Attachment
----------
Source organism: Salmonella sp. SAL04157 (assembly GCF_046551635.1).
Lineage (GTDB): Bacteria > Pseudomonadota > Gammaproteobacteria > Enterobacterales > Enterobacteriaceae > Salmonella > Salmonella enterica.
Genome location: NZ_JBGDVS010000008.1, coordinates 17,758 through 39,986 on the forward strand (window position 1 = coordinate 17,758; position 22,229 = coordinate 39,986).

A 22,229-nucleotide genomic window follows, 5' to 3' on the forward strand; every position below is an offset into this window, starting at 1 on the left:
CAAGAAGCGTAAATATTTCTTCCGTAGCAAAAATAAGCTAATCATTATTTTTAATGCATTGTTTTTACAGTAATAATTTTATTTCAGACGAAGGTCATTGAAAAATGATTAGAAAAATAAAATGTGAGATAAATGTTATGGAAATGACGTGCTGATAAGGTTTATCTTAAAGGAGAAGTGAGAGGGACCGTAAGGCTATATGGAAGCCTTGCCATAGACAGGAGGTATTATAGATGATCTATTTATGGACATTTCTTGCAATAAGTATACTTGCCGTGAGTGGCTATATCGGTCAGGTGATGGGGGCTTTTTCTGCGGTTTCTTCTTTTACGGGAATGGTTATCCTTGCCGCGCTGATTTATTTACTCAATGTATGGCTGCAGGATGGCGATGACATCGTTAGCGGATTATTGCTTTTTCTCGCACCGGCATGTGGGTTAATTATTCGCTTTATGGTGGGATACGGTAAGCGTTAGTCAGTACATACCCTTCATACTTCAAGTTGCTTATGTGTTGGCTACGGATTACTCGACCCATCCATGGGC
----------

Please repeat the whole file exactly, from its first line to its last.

Source organism: Salmonella sp. SAL04157 (assembly GCF_046551635.1).
Lineage (GTDB): Bacteria > Pseudomonadota > Gammaproteobacteria > Enterobacterales > Enterobacteriaceae > Salmonella > Salmonella enterica.
Genome location: NZ_JBGDVS010000008.1, coordinates 17,758 through 39,986 on the forward strand (window position 1 = coordinate 17,758; position 22,229 = coordinate 39,986).

A 22,229-nucleotide genomic window follows, 5' to 3' on the forward strand; every position below is an offset into this window, starting at 1 on the left:
CAAGAAGCGTAAATATTTCTTCCGTAGCAAAAATAAGCTAATCATTATTTTTAATGCATTGTTTTTACAGTAATAATTTTATTTCAGACGAAGGTCATTGAAAAATGATTAGAAAAATAAAATGTGAGATAAATGTTATGGAAATGACGTGCTGATAAGGTTTATCTTAAAGGAGAAGTGAGAGGGACCGTAAGGCTATATGGAAGCCTTGCCATAGACAGGAGGTATTATAGATGATCTATTTATGGACATTTCTTGCAATAAGTATACTTGCCGTGAGTGGCTATATCGGTCAGGTGATGGGGGCTTTTTCTGCGGTTTCTTCTTTTACGGGAATGGTTATCCTTGCCGCGCTGATTTATTTACTCAATGTATGGCTGCAGGATGGCGATGACATCGTTAGCGGATTATTGCTTTTTCTCGCACCGGCATGTGGGTTAATTATTCGCTTTATGGTGGGATACGGTAAGCGTTAGTCAGTACATACCCTTCATACTTCAAGTTGCTTATGTGTTGGCTACGGATTACTCGACCCATCCATGGGC